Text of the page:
Tuesday, August 24, 2004

Touching Behavior 


Primary Colors - a movie with an uncomfortably honest yet favorable depiction of the Clintons during Bill's presidential campaign - has a segment in which one of the aides talks about the man’s use of touch, touting it as the basis of his ability to make meaningful human contact with people in limited situations. This aide explains how each variant - the hand on the shoulder, the grasping of an elbow, the pressure on a forearm - conveys a different level of instant intimacy. Clinton's behavior is described as though his manipulation of other people's bodies is what convinces them that the man is concerned about their issues.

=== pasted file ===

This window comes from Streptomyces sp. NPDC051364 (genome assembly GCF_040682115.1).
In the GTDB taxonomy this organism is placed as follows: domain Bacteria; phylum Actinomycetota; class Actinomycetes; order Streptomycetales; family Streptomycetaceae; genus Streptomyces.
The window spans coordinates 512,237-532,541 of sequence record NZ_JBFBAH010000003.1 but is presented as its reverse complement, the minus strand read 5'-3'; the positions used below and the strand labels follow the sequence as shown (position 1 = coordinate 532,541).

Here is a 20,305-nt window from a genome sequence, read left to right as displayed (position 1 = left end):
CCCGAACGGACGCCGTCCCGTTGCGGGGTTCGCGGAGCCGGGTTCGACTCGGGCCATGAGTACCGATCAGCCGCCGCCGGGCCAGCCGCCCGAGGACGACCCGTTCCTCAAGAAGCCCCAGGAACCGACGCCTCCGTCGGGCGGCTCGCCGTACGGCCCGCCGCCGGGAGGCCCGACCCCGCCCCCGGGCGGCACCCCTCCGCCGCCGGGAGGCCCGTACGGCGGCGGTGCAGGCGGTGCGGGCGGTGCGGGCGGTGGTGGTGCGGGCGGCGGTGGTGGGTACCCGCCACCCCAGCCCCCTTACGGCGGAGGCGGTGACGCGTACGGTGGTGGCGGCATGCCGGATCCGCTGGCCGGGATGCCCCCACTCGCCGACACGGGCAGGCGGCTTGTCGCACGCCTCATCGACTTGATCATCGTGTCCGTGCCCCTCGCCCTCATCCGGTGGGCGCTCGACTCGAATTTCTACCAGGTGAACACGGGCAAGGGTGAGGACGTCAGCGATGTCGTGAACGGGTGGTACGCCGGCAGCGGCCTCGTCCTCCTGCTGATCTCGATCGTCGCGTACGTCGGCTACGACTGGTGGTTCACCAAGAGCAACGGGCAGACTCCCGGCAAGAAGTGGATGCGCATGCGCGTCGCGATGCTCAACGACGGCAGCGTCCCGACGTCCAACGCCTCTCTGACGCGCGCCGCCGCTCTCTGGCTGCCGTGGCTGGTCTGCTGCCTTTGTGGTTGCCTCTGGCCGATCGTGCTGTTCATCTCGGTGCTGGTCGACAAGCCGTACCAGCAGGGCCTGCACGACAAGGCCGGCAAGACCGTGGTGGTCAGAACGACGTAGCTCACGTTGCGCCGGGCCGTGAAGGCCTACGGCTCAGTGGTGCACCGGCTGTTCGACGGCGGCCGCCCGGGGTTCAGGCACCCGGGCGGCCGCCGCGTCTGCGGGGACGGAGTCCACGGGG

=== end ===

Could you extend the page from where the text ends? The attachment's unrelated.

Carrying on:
Could it be possible that Clinton might really be concerned about people - that they could be capable of reading that in him, could have read it in him even if his hands had been securely tucked into his pockets? They weren't puppets, were they?

This reminds me of that story about an eastern religious guru who decided to take a walk on the beach. He buried his only possession, a bowl, in the sand, making a mound above it so he could find it when he came back.

His followers, wanting to be just like him, made mounds in the sand, too, then set off after him along the beach.

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